Police Statistics Explained

Friday 14th, February 2014 / 08:57 Published by

crime-statsThe purpose of this letter is to provide information on the process engaged by the police in producing statistics.

There are at least eight Police Division/Districts in New Providence in which there are at least 18 Police Stations. Complaints made by the public to the police are usually dealt with in the first instance at the station level and very often by the Central Detective Unit if the complaint is of a very serious nature, such as murder or armed robbery. Most of the complaints are made either to the Police Stations or by telephone to the Police Control Centre.

Each Police Division/District has a senior officer as its Commander, who is responsible for the classification of the crimes reported, the investigations, arrests and charges for prosecution.

The classification of the crime reported is based on the circumstances disclosed in the statements taken from the complainant and witnesses, if any. In the case of violent crimes, priority must be given to the Police Medical Report, which is received from the medical practitioner, who dealt with the victim in the first instance.

The Commanders, who classify the crimes in their districts are familiar with the law and the classifications required for the Police Statistics Unit. They are aware of the fact, that every shooting or stabbing may not be classified as an attempted murder. They use other classifications, such as; Causing Dangerous Harm, Causing Grievous Harm, Causing Harm, Maim, and Assault with Intent. These are some of the classifications I recall during my decades of service.

Murder is defined as: the intentional killing of a human being, with malice aforethought, expressed or implied. Death occurring within a year and a day.

Following are examples at shootings, and stabbings, that obviously would not be classified as attempted. “A “while playing with a gun fatally shoots B”, while walking along a street encounters a shoot-out and is struck by a stray bullet; “A” while seated in a car in an area where there is shooting is hit by a bullet, that pierces the door of the car; “A”, in an attempt to stop a fight, is stabbed by one of the fighters or “A” finds a burglar in his house and uses his gun to detain him. The burglar attacks him and is shot dead. The intention to kill, with malice is not present. Hence the classification to the lesser offences.

In many instances, Division Commanders may find that the investigation of rape cases reported are not substantiated by the evidence. The victim would have been sent to the hospital for examination. Penetration would have been proven, but the evidence obtained by the investigation may indicate consent. There are many such cases encountered by police officers. There are also many such cases where no report is made to the police, but the victim visits the hospital to protect herself from sexual disease.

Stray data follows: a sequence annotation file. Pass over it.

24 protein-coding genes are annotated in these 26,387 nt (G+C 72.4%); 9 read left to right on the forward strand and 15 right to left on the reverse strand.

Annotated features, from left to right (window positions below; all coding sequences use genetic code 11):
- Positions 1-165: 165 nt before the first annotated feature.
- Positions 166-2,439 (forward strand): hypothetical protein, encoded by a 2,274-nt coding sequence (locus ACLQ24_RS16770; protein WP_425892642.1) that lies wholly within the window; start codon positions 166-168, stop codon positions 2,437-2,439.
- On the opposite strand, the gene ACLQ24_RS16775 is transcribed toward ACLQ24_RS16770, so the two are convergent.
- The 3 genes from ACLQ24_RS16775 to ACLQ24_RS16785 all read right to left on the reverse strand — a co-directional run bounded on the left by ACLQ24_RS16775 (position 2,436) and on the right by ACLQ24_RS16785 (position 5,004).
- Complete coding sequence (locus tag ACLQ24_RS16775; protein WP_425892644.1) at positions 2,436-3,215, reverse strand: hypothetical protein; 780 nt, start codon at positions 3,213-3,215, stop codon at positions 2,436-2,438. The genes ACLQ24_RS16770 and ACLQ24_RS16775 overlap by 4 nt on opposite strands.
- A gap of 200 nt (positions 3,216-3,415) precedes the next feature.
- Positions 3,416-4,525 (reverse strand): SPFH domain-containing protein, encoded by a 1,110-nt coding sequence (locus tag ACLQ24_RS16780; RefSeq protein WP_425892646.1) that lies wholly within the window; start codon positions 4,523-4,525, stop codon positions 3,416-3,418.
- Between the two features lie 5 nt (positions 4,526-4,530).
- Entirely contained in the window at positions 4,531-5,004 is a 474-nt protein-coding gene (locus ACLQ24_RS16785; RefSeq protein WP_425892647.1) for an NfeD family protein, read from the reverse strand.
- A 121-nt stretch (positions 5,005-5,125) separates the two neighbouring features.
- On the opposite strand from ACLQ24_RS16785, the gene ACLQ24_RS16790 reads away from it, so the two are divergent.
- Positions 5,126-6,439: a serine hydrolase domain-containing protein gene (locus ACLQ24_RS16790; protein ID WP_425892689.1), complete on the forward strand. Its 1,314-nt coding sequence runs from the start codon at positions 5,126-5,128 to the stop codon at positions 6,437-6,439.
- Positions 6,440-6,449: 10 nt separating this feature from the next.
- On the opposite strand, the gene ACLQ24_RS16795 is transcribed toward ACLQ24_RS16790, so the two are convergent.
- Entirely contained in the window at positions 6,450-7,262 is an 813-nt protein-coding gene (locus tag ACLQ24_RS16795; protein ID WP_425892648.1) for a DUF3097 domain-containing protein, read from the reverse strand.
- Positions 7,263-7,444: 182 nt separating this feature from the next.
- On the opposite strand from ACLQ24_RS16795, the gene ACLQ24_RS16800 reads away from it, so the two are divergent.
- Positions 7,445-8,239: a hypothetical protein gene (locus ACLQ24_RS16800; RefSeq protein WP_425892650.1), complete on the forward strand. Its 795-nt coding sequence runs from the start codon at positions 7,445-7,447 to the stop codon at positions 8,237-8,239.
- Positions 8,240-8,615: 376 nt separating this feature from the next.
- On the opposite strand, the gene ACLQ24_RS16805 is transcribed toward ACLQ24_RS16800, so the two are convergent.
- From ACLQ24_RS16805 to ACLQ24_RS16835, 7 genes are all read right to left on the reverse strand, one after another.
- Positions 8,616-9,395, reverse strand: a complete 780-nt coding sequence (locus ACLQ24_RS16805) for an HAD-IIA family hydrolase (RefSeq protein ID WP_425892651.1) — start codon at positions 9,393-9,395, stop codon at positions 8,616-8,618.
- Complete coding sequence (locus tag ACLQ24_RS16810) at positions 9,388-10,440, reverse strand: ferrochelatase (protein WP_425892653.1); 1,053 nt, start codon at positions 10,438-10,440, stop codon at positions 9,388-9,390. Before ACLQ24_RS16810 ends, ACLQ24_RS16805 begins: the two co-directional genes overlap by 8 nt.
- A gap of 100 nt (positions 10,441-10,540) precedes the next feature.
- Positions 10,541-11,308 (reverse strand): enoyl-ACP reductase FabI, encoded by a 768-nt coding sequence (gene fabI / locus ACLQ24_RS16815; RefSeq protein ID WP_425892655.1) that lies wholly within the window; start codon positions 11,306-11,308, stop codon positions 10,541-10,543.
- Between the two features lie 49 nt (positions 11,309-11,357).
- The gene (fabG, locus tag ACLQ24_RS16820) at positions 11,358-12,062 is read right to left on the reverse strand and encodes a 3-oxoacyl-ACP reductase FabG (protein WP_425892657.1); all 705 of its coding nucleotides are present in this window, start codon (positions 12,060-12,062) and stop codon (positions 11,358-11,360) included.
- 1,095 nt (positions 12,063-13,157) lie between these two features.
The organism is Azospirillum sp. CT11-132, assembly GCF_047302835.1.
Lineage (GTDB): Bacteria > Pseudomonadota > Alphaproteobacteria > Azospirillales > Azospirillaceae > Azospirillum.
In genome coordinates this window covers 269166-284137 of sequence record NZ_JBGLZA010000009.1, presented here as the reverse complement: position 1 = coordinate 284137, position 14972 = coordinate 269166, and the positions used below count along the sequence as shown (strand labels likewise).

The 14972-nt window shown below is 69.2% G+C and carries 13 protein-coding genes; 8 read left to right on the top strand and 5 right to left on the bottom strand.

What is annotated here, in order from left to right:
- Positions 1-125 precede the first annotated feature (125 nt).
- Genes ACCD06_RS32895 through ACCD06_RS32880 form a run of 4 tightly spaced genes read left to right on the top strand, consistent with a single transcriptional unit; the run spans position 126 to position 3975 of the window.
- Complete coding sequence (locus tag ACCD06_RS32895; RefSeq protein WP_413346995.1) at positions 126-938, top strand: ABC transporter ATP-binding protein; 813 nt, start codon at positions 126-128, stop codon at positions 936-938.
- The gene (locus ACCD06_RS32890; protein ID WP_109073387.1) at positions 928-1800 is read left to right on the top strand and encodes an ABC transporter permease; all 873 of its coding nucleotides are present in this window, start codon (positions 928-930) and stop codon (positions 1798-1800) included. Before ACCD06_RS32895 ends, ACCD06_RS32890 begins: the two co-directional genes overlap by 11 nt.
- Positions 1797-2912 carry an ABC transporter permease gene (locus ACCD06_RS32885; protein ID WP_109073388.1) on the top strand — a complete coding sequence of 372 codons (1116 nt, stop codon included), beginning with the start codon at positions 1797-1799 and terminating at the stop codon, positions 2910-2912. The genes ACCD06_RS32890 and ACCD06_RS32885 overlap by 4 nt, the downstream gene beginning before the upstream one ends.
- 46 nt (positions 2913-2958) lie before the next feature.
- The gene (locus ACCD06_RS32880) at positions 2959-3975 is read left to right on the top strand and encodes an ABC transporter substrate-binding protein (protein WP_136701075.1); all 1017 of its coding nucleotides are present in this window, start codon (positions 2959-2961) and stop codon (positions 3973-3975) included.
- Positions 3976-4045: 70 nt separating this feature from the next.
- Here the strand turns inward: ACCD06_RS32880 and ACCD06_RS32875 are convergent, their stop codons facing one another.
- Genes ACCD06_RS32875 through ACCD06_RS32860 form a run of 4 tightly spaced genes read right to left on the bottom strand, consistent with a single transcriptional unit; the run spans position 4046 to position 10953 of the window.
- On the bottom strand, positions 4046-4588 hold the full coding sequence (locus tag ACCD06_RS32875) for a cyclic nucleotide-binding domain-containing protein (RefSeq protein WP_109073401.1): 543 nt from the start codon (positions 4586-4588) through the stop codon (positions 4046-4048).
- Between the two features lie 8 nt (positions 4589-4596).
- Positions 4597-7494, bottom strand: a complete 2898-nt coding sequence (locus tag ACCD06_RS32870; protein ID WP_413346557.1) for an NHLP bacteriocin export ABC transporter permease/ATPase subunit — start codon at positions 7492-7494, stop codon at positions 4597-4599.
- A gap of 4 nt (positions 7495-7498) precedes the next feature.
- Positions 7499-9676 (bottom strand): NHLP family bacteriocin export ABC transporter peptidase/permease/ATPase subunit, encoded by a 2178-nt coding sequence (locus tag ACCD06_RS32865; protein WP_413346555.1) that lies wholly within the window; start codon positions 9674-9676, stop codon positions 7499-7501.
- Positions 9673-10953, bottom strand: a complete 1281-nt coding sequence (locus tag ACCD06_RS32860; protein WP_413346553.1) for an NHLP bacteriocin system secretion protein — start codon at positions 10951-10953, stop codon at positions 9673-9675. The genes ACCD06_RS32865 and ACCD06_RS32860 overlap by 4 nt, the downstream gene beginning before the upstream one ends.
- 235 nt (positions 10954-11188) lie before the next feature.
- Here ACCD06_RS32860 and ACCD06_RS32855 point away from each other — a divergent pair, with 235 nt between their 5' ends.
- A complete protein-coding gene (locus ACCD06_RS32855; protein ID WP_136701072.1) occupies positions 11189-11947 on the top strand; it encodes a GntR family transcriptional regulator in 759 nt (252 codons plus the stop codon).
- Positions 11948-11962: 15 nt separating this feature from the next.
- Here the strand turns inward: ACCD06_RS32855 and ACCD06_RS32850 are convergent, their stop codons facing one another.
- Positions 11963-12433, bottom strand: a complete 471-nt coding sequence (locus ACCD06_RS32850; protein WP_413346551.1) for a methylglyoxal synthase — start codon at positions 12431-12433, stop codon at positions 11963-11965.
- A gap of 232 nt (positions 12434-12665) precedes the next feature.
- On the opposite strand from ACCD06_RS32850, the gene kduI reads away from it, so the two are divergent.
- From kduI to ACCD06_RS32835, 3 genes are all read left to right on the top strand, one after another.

Unlawful Carnal Knowledge is having sexual intercourse with girls under the age of 16 years, who cannot legally consent. There is nothing wrong if persons wish to add it to cases classified as rape. In the law, it is Unlawful Carnal Knowledge.

The Divisional Commanders have to forward to the police statistics Unit at Police Headquarters their statistics, I think each month, where it is collated and submitted to the Commissioner of Police, Executive Officers and Commanders for their information. The statisticians expands on what was received and can give information, such as; days of most killings and other crimes, locations, types of weapons and a lot of other information, that is very useful to Police Planning.

Both Messrs Ellison Greenslade and Keith Bell did exceptionally well in improving the presentation of police statistics. The young male and female officers in the Statistics Department are honest, educated hardworking professionals. I do not accept any suggestion, that they could be influenced by politicians to provide fraudulent information. I do not accept either, that any of the Divisional Commanders would be involved in such fraud or deception and I consider our Police Commissioner to be a man of integrity.

Crime statistics in the police force are divided into two distinct groups; crimes against the persons and crimes against property.

The foregoing information may indicate to your readers the variety of classifications likely to be received from at least eight commanding officers.

As far as I can recall, during the decades of my service there was never any accusations made about a Commissioner changing Police Statistics on instructions from any government. Politicians and “other” who may wish to question the veracity of Police

Statistics should request an audience with the Commissioner to examine the system and recommend any changes before denouncing the Commissioner of Police and his staff as being dishonest.

Since my enlistment in the police service in 1951, I am aware, that each year the police has to submit an annual report to the government, which contains crime statistics, suggestions for improved crime fighting, training locally and overseas, recommendations for changes in existing laws of the enactment of new laws and a host of other police matters.

Police officers have been trained and motivated to carryout the policies of the government of the day and to strenuously resist any attempt to disrupt efficiency, effectiveness and most importantly impartiality.

By: Paul Thompson Sr
Nassau, Bahamas


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